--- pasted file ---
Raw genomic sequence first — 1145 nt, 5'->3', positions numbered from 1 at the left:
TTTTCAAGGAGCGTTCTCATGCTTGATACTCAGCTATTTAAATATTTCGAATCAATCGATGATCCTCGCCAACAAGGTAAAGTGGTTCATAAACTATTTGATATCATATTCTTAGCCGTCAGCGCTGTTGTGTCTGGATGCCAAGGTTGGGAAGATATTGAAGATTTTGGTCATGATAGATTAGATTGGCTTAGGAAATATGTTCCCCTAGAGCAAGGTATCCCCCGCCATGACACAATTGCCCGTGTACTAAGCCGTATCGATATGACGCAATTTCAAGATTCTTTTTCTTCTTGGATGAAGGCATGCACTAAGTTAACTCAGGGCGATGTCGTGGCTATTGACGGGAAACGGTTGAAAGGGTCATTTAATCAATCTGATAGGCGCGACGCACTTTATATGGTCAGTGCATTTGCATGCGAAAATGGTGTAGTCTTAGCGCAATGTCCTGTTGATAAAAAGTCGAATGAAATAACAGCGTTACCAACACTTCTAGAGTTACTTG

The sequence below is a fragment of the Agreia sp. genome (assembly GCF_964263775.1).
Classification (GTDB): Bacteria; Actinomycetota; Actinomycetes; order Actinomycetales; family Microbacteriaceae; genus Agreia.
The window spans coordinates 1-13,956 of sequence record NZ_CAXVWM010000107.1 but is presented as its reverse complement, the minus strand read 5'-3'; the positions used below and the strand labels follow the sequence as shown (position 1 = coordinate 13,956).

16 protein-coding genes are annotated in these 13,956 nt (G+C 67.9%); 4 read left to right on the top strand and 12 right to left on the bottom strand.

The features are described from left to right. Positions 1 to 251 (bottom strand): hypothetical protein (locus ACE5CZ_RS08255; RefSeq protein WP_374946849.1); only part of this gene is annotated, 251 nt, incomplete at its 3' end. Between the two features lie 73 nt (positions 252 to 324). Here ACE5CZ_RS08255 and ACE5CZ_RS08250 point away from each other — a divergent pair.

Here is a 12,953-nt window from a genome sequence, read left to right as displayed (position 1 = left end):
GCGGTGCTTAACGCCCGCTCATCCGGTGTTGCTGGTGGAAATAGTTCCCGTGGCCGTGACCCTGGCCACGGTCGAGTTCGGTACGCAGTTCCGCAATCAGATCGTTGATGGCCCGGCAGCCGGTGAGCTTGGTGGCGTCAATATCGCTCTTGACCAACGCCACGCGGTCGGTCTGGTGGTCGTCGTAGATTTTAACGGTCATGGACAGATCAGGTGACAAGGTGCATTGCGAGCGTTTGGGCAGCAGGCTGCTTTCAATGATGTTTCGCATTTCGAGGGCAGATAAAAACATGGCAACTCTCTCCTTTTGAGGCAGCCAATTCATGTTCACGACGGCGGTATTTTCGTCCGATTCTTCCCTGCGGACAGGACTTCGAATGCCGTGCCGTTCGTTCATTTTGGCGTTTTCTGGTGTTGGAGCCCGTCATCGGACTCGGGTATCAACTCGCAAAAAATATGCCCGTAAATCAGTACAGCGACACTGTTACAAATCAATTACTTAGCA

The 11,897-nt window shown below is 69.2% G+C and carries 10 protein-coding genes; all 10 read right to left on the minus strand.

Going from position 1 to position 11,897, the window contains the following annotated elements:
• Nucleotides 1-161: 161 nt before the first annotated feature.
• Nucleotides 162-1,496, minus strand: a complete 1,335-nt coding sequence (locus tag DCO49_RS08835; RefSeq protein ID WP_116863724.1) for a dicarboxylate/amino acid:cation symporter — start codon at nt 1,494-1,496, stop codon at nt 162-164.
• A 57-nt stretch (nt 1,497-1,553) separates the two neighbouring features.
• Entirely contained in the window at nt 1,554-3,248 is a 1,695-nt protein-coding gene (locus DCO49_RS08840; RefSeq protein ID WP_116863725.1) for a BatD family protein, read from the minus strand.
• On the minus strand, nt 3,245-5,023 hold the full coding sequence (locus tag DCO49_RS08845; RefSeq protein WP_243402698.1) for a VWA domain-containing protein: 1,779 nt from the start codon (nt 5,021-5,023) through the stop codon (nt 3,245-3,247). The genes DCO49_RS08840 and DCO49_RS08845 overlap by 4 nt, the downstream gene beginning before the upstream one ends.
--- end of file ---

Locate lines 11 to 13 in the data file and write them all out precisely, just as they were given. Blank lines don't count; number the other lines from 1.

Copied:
Going from position 1 to position 11,897, the window contains the following annotated elements:
• Nucleotides 1-161: 161 nt before the first annotated feature.
• Nucleotides 162-1,496, minus strand: a complete 1,335-nt coding sequence (locus tag DCO49_RS08835; RefSeq protein ID WP_116863724.1) for a dicarboxylate/amino acid:cation symporter — start codon at nt 1,494-1,496, stop codon at nt 162-164.